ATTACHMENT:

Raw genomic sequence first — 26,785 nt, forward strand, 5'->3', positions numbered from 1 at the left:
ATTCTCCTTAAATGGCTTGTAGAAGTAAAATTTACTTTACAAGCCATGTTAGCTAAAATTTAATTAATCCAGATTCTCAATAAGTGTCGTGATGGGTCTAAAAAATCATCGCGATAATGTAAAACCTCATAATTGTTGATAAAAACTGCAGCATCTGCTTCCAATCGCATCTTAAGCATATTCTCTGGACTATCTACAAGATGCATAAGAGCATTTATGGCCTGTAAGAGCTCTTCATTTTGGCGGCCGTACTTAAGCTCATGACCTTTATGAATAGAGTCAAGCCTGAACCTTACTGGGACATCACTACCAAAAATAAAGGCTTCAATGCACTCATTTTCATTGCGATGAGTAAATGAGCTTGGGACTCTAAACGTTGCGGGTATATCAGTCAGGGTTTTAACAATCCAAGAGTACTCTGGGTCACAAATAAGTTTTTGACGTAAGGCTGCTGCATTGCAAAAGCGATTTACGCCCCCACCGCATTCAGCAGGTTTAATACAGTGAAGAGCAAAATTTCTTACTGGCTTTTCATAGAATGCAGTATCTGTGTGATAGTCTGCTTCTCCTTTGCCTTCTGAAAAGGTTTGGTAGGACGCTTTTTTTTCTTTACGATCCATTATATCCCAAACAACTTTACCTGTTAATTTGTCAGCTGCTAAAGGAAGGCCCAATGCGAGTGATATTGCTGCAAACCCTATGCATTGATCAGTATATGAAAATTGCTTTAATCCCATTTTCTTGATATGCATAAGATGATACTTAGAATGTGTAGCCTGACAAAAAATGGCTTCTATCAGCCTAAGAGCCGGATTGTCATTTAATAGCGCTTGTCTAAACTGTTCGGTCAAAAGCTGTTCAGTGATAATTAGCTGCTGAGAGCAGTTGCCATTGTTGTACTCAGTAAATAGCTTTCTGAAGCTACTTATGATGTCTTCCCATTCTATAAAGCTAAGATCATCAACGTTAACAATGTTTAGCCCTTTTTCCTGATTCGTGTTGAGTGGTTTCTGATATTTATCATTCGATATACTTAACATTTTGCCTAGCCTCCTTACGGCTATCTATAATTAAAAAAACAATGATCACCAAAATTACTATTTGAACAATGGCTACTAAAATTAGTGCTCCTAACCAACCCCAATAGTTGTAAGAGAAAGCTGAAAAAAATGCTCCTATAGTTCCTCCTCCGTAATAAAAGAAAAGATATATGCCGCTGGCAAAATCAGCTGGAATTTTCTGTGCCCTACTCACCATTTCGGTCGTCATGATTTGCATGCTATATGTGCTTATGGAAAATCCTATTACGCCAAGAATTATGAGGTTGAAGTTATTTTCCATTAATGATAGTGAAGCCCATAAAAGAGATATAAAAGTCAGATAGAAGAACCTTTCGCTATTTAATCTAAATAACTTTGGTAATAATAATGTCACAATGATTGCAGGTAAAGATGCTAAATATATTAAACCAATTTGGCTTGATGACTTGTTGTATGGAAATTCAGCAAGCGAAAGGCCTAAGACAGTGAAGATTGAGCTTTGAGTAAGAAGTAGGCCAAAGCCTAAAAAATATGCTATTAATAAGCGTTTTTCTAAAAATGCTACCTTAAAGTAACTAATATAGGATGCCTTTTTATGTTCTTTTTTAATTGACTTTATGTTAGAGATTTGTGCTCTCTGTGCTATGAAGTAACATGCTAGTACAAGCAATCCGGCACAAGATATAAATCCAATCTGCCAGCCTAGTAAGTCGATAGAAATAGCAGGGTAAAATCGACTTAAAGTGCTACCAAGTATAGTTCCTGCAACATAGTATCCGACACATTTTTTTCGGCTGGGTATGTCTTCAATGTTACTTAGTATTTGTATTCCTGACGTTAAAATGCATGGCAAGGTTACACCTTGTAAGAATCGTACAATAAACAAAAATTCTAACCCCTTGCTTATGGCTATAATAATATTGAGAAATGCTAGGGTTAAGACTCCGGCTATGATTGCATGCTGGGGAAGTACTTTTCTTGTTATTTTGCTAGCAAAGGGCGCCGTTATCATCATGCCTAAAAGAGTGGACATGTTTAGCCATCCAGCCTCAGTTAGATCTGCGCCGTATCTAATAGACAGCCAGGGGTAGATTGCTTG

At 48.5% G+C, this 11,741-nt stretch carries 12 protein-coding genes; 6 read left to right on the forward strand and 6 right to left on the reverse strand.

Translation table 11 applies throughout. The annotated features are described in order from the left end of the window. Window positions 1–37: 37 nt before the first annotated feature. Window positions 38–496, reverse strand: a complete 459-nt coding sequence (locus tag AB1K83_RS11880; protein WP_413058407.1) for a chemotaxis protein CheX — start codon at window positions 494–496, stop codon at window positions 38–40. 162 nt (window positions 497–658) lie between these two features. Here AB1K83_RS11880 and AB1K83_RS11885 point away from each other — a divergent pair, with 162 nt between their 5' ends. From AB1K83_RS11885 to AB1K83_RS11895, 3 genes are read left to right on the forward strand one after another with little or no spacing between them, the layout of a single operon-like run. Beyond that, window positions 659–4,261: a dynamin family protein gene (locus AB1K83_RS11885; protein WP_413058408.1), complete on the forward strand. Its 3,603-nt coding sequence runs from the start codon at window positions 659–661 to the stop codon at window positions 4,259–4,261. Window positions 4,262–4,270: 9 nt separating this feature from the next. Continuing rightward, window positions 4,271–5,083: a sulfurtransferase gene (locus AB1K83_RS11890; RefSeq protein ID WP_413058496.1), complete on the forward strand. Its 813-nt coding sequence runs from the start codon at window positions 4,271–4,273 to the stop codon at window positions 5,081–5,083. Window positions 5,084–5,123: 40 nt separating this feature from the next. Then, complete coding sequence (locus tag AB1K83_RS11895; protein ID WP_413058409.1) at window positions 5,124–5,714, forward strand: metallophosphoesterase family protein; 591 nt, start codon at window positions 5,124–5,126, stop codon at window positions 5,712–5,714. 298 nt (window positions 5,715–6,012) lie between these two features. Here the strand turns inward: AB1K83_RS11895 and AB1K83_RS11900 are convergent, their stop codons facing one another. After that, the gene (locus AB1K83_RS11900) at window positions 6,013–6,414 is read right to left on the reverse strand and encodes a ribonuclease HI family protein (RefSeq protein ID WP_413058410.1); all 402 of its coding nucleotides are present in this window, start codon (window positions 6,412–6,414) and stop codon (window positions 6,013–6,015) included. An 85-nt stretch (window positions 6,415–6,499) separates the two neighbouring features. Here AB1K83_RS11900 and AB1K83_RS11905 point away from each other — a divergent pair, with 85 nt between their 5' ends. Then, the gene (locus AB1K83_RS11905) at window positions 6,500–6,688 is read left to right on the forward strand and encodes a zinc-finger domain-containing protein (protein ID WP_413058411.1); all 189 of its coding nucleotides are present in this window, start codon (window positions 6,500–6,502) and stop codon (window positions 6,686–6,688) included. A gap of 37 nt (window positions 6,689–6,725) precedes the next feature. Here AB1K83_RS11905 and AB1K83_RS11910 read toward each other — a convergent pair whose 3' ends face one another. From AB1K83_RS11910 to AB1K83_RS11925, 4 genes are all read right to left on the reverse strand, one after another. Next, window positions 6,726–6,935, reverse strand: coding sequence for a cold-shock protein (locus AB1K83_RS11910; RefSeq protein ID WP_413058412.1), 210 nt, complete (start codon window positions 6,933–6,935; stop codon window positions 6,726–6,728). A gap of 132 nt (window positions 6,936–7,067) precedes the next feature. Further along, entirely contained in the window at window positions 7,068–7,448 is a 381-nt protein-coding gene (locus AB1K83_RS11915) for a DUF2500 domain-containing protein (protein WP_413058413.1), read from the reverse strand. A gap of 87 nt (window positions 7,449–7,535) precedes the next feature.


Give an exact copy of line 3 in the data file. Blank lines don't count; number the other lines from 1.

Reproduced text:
At 48.5% G+C, this 11,741-nt stretch carries 12 protein-coding genes; 6 read left to right on the forward strand and 6 right to left on the reverse strand.